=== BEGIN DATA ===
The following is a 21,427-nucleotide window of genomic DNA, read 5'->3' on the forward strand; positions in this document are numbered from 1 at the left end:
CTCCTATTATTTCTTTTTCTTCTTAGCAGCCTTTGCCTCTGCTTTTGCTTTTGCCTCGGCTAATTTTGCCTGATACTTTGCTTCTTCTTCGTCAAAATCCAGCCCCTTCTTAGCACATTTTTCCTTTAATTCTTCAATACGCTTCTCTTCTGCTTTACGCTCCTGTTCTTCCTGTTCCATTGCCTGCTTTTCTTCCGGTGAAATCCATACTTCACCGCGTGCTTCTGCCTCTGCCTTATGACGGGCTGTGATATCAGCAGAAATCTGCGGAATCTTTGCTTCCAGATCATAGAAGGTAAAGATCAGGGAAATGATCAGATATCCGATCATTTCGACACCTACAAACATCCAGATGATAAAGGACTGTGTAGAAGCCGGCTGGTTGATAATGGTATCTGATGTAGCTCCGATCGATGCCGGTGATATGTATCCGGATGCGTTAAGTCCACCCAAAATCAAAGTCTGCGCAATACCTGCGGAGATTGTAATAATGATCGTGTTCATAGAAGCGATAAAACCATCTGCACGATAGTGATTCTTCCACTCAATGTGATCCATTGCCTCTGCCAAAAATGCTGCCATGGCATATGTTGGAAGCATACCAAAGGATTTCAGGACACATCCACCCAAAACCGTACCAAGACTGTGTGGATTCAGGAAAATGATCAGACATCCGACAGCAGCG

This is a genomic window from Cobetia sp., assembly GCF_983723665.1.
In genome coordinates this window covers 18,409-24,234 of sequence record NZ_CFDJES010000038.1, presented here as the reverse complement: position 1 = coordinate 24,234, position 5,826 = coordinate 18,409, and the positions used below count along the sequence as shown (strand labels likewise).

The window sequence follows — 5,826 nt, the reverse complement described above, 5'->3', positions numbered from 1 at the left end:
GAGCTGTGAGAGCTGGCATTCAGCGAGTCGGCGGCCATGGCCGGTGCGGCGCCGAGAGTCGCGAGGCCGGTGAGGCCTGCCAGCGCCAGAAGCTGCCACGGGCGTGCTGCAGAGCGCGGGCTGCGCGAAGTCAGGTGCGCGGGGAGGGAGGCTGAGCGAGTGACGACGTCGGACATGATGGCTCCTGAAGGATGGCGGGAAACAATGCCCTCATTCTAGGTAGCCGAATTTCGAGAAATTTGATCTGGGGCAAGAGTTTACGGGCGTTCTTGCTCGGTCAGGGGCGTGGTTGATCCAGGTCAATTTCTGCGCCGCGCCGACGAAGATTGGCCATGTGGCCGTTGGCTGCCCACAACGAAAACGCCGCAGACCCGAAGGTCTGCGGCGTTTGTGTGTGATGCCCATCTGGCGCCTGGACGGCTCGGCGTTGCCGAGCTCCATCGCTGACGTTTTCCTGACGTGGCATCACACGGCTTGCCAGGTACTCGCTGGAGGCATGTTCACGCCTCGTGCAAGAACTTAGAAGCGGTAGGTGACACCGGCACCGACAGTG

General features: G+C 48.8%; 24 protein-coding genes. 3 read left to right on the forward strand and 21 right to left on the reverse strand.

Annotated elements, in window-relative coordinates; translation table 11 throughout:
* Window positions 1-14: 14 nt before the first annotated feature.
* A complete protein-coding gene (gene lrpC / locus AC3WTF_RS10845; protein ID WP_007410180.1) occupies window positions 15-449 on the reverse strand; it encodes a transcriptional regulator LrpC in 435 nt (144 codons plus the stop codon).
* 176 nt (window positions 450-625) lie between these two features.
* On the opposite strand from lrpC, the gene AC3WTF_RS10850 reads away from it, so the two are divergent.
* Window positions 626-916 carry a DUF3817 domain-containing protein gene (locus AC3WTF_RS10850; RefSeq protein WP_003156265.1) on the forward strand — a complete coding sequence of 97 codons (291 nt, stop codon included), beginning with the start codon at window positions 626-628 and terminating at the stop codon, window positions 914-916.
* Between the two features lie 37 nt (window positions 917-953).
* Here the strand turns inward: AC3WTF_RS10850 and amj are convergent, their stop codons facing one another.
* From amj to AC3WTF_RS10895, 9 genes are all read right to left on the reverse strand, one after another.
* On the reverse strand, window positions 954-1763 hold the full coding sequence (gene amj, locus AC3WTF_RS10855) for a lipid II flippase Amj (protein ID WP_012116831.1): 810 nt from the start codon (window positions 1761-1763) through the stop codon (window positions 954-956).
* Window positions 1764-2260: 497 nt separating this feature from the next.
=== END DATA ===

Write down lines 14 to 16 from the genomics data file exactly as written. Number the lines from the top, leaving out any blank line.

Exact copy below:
* Between the two features lie 37 nt (window positions 917-953).
* Here the strand turns inward: AC3WTF_RS10850 and amj are convergent, their stop codons facing one another.
* From amj to AC3WTF_RS10895, 9 genes are all read right to left on the reverse strand, one after another.